So, no, I don’t think I’m mixed up. I am understandably mixed, two sides that are indeed in apparent opposition… yet still both attached to the same Whole that is Me. I am human. But I am also deeply affected by the environment around me. I am a sensitive soul.

Carl Jung spoke of the individuation process that entails integrating all aspects of our personality in order to become whole. I’m inclined to think that if we are open to it, the universe will give us many opportunities, in the forms of good luck and of conflicts, to become our true, whole selves through our integration. It’s not easy. But believing is what gives me the strength to carry on.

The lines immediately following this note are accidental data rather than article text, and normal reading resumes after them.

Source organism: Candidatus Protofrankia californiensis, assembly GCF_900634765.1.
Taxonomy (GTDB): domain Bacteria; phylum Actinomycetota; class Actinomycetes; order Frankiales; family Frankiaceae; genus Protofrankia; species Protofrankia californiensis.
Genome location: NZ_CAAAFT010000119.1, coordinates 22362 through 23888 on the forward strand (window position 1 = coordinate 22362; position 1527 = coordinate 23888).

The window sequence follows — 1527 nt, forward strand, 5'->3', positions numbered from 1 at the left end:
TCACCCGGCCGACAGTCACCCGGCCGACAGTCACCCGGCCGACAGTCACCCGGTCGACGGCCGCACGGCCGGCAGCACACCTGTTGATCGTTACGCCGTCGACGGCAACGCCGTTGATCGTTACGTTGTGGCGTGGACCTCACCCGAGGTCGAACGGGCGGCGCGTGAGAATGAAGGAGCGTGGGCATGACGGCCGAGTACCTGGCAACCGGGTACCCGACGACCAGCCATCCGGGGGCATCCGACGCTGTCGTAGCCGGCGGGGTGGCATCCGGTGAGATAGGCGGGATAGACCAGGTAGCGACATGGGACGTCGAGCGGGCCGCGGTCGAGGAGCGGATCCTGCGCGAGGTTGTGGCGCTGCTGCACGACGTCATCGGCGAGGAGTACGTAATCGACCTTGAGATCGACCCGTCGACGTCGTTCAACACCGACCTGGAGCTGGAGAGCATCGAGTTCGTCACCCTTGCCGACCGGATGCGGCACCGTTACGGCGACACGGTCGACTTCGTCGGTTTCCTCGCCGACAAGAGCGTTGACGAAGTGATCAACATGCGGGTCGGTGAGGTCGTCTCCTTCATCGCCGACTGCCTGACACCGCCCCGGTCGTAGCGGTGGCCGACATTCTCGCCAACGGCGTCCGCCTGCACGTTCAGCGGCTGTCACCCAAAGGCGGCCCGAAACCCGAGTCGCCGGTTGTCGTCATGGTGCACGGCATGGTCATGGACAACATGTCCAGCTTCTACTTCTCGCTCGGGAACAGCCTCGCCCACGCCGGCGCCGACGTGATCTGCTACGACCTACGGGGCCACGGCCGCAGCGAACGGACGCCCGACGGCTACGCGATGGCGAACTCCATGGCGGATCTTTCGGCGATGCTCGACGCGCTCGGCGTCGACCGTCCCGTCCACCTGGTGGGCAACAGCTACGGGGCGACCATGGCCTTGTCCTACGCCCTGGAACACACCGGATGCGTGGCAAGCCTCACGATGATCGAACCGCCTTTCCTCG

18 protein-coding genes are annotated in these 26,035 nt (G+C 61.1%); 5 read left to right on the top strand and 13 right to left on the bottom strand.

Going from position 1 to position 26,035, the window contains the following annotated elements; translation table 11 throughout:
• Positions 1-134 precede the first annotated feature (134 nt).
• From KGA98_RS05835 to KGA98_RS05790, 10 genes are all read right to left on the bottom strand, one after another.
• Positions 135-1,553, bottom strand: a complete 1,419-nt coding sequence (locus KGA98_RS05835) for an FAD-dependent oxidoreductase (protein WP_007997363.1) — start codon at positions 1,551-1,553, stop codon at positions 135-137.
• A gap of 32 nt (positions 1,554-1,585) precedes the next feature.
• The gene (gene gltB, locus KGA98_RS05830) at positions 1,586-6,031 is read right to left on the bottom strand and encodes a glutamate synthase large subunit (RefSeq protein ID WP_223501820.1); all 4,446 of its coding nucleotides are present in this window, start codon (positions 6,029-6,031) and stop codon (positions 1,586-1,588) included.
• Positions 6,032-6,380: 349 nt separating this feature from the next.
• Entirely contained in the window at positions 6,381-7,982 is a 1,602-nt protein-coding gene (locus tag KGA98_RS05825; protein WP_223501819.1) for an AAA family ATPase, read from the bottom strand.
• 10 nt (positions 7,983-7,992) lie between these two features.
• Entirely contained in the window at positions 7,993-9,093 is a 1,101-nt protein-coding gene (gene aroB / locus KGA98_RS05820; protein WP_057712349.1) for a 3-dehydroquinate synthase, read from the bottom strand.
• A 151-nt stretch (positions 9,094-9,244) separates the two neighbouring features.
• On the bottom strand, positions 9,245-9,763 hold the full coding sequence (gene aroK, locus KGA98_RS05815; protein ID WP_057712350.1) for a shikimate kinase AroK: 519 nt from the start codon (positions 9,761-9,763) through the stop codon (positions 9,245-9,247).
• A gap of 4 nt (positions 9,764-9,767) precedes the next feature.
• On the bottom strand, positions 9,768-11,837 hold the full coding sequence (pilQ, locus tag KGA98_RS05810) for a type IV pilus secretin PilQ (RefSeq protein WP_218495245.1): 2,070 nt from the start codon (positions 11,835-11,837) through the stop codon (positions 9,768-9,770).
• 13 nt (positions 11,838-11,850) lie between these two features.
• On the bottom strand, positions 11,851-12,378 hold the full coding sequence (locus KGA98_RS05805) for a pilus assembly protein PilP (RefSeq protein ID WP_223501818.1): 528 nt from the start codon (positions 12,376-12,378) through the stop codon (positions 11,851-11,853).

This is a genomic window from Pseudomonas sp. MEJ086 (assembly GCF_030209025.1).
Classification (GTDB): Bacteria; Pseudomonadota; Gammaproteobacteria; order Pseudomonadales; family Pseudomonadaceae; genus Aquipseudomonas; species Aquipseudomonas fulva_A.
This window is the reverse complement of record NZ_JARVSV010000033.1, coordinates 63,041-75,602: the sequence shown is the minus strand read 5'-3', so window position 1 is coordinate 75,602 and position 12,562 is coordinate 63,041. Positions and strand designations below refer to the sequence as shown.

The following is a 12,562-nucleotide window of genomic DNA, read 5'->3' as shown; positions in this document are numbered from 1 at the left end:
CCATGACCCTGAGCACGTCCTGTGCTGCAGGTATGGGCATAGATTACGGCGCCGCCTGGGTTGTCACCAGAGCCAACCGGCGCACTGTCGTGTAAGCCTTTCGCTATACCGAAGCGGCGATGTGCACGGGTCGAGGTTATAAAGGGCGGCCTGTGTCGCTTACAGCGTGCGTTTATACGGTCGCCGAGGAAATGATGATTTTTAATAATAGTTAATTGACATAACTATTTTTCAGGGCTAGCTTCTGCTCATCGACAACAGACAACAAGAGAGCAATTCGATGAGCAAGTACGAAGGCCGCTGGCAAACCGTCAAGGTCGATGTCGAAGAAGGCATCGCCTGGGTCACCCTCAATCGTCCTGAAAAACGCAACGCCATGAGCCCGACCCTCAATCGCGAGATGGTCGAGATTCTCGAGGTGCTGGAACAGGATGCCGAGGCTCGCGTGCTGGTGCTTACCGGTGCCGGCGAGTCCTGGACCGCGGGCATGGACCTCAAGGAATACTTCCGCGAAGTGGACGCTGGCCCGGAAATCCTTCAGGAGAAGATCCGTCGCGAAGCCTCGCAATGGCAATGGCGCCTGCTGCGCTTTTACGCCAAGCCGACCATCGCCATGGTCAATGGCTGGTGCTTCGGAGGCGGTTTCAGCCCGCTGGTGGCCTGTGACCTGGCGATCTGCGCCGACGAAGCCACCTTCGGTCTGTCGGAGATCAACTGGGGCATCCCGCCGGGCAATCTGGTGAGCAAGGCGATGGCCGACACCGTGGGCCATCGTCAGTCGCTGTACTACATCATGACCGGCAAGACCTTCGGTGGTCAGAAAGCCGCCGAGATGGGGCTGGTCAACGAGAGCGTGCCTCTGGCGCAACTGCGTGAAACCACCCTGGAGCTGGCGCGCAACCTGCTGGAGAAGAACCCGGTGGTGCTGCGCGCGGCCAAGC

Lessons You Taught Me

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I’m the kind of person who consistently tries to learn from her experiences, even the hellish ones. The kind of person who will dig and dig until a gem of insight is found.

Although you gave me a plethora of scars, I am happy to say that even your hellish treatment did not sway me from my self-growth tendencies. You are still responsible for your actions, and always will be, and I am much relieved that you are an ex in the past, and nothing more. But I am happy to say that I have been able to pull many gems from what happened between us.

Lessons I Learned: